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One-man gang Ed Carpenter nails down Indy 500 pole

Unheralded Ed Carpenter gets lift from his crew after claiming pole for Indy 500 with an average speed 228.762 mph.

Unheralded Ed Carpenter gets a lift from his crew after claiming the pole for the Indy 500 with an average speed of 228.762 mph. | AJ Mast~AP

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Indianapolis 500 Qualifying Qualifying continues Sunday; race is May 26

With rank, car number in parentheses, driver, time and speed in parentheses.

1. (20) Ed Carpenter, 2:37.3689 (228.762)

2. (26) Carlos Munoz, 2:37.6581 (228.342)

3. (25) Marco Andretti, 2:37.7139 (228.261)

4. (5) EJ Viso, 2:37.7907 (228.150)

5. (2) AJ Allmendinger, 2:37.8264 (228.099)

6. (12) Will Power, 2:37.8342 (228.087)

7. (1) Ryan Hunter-Reay, 2:37.9614 (227.904)

8. (3) Helio Castroneves, 2:38.0596 (227.762)

9. (27) James Hinchcliffe, 2:38.5411 (227.070)

10. (4) JR Hildebrand, 2:38.2830 (227.441)

11. (98) Alex Tagliani, 2:38.3209 (227.386)

12. (11) Tony Kanaan, 2:38.6260 (226.949)

13. (22) Oriol Servia, 2:38.7206 (226.814)

14. (19) Justin Wilson, 2:39.0318 (226.370)

15. (7) S. Bourdais, 2:39.1543 (226.196)

16. (9) Scott Dixon, 2:39.1808 (226.158)

17. (10) Dario Franchitti, 2:39.2434 (226.069)

18. (14) Takuma Sato, 2:39.3681 (225.892)

19. (83) Charlie Kimball, 2:39.3768 (225.880)

20. (16) James Jakes, 2:39.4268 (225.809)

21. (77) Simon Pagenaud, 2:39.5219 (225.674)

22. (60) Townsend Bell, 2:39.5438 (225.643)

23. (8) Ryan Briscoe, 2:39.8117 (225.265)

24. (78) S. De Silvestro, 2:39.8398 (225.226)

Updated: June 20, 2013 4:56PM



INDIANAPOLIS — The Indianapolis 500 is a Memorial Day tradition. But Ed Carpenter made a declaration of independents on Saturday when he captured the pole for this year’s race.

By holding off the Andretti and Penske juggernauts in a nine-car shootout, Carpenter, who operates his own one-car team, struck a blow for the little guy.

“This is awesome,’’ Carpenter said. “It’s bigger than our wins. It’s huge for the team. It’s definitely a landmark day.

“But I want to make sure we keep our focus. I hope this is part one of a really magical month. We’re here for race day.’’

Carpenter was fifth during the first round of qualifying. But in the shootout, where the top nine qualifiers start from scratch, the 32-year-old Butler grad shot to the top by covering his four-lap, 10-mile qualifying run at an average speed of 228.762 mph.

Rookie Carlos Munoz, 21, who was bidding to become the youngest Indy polesitter, qualified second. Munoz’s Andretti Autosport teammate Marco Andretti filled out the front row. All five Andretti drivers landed in the top nine.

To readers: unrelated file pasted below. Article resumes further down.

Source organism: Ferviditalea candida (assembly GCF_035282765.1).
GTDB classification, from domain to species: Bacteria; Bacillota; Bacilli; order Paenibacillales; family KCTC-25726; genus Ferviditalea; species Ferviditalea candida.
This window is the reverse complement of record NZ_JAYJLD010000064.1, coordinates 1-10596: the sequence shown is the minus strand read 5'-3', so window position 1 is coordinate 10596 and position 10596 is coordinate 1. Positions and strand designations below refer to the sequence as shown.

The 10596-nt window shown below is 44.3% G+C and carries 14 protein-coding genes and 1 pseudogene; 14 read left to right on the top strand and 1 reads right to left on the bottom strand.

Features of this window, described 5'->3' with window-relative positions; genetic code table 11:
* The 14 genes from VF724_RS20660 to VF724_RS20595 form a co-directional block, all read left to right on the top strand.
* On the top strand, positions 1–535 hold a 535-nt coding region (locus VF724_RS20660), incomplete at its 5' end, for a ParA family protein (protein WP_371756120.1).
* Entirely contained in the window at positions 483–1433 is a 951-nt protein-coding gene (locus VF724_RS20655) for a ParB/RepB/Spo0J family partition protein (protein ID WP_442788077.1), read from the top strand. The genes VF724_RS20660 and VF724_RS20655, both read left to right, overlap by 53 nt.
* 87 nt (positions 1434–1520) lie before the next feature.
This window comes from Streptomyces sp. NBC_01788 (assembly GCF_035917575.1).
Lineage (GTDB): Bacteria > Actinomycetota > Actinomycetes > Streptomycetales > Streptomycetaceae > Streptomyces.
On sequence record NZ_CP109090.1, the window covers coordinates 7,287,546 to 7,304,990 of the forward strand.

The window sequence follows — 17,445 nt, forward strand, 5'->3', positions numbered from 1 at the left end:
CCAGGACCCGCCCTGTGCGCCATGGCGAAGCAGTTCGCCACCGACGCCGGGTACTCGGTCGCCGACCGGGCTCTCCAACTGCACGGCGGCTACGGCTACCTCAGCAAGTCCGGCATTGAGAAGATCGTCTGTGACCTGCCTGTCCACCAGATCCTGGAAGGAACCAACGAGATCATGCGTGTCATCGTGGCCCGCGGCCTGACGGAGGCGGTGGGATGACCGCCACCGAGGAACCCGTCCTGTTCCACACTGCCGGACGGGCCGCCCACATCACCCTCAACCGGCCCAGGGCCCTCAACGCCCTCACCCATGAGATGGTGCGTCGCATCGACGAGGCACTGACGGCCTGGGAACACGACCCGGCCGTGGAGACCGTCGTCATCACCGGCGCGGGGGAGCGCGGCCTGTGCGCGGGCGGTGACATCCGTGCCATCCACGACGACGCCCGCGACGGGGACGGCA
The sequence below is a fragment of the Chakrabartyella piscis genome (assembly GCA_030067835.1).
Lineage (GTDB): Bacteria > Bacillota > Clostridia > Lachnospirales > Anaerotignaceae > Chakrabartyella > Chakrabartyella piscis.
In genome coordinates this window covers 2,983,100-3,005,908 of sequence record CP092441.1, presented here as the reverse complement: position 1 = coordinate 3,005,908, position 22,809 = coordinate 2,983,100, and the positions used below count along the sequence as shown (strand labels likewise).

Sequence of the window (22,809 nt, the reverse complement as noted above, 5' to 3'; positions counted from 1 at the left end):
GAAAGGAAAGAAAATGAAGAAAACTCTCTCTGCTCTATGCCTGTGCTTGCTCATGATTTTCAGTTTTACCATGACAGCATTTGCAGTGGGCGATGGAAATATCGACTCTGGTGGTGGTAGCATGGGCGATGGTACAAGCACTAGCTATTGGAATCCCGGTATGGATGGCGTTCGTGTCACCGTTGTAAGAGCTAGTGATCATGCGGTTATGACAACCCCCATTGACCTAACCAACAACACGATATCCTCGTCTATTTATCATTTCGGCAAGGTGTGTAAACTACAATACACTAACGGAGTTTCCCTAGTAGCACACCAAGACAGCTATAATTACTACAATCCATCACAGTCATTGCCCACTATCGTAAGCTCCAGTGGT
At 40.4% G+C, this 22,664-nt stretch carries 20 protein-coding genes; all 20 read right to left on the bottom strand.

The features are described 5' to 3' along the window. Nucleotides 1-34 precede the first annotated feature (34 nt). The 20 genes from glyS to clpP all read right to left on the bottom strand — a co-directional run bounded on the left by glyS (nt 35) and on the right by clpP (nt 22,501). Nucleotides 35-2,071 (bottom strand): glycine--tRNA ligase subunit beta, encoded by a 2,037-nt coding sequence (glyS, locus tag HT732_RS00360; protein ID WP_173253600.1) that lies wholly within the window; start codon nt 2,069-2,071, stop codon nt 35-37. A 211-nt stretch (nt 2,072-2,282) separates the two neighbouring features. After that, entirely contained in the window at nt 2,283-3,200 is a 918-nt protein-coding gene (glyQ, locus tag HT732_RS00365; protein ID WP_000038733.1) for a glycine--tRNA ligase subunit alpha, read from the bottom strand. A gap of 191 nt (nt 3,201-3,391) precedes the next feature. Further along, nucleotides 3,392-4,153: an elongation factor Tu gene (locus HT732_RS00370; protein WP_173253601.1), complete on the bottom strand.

“Five of the top nine is an incredible achievement,’’ Marco said. “We were a little short on the pole, but we came here to win the race and I truly believe this is going to be one of my best shots.’’

Team Penske’s three drivers also were in the top nine. The biggest losers in the shootout were Penske drivers Will Power, who slipped from the pole to sixth, and four-time polesitter Helio Castroneves, who dropped from fourth to eighth.’’

They fell because they were too aggressive about removing downforce for the shootout.

“I was going to go with more downforce level than I did this morning,’’ Power said. “But Castroneves decided to go all the way. It’s his fault. Why did you do that? But it was good fun, and it’s good to start on the second row.’’

Castroneves admitted he gambled and lost.

“This is the Indianapolis 500. We took a chance,’’ the three-time Indy winner said. “Sometimes it pays off. Today, it didn’t. It was very hard to keep four laps together.’’

After taking eight of the top nine slots last year, Chevrolet engines powered the top nine qualifiers. But Honda bounced back in the 2012 race, with Target/Ganassi drivers Dario Franchitti and Scott Dixon finishing first and second.

Rain delayed the start of qualifying by nearly 21/2 hours. But the weather was a non-factor after that, allowing local favorite Carpenter to surprise the big boys.

“We knew he was a factor, but those laps were really stout,’’ Marco Andretti said. “We didn’t see that kind of finish out of him, but he went for a trim and he balanced the car, so it rewarded him.’’

While a sparse crowd watched the drama of Power’s final run unfold, Carpenter relaxed, feeling Power would stumble the way Castroneves had.

“I figured he would fall off,’’ Carpenter said. “We chose to stay where we were. The Penske cars were more aggressive and took more downforce off. That was a mistake. That’s what we were hoping for.’’

That opened the door for an unlikely pole-winner.



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